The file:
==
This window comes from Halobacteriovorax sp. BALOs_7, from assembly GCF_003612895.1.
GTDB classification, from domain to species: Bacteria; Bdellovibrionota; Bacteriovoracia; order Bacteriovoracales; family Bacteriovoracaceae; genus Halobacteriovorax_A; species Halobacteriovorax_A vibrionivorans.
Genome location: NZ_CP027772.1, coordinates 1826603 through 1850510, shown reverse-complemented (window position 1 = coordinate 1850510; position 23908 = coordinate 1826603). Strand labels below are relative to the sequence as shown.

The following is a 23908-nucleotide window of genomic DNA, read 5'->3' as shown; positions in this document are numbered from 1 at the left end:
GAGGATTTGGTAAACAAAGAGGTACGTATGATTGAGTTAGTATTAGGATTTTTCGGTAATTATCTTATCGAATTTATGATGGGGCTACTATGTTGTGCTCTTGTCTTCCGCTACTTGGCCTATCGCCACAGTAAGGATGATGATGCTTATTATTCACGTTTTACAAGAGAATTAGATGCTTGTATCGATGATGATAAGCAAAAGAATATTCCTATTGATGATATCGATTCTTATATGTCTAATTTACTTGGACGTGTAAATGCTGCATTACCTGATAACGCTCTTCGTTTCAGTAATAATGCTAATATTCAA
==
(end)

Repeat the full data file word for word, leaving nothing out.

This window comes from Halobacteriovorax sp. BALOs_7, from assembly GCF_003612895.1.
GTDB classification, from domain to species: Bacteria; Bdellovibrionota; Bacteriovoracia; order Bacteriovoracales; family Bacteriovoracaceae; genus Halobacteriovorax_A; species Halobacteriovorax_A vibrionivorans.
Genome location: NZ_CP027772.1, coordinates 1826603 through 1850510, shown reverse-complemented (window position 1 = coordinate 1850510; position 23908 = coordinate 1826603). Strand labels below are relative to the sequence as shown.

The following is a 23908-nucleotide window of genomic DNA, read 5'->3' as shown; positions in this document are numbered from 1 at the left end:
GAGGATTTGGTAAACAAAGAGGTACGTATGATTGAGTTAGTATTAGGATTTTTCGGTAATTATCTTATCGAATTTATGATGGGGCTACTATGTTGTGCTCTTGTCTTCCGCTACTTGGCCTATCGCCACAGTAAGGATGATGATGCTTATTATTCACGTTTTACAAGAGAATTAGATGCTTGTATCGATGATGATAAGCAAAAGAATATTCCTATTGATGATATCGATTCTTATATGTCTAATTTACTTGGACGTGTAAATGCTGCATTACCTGATAACGCTCTTCGTTTCAGTAATAATGCTAATATTCAA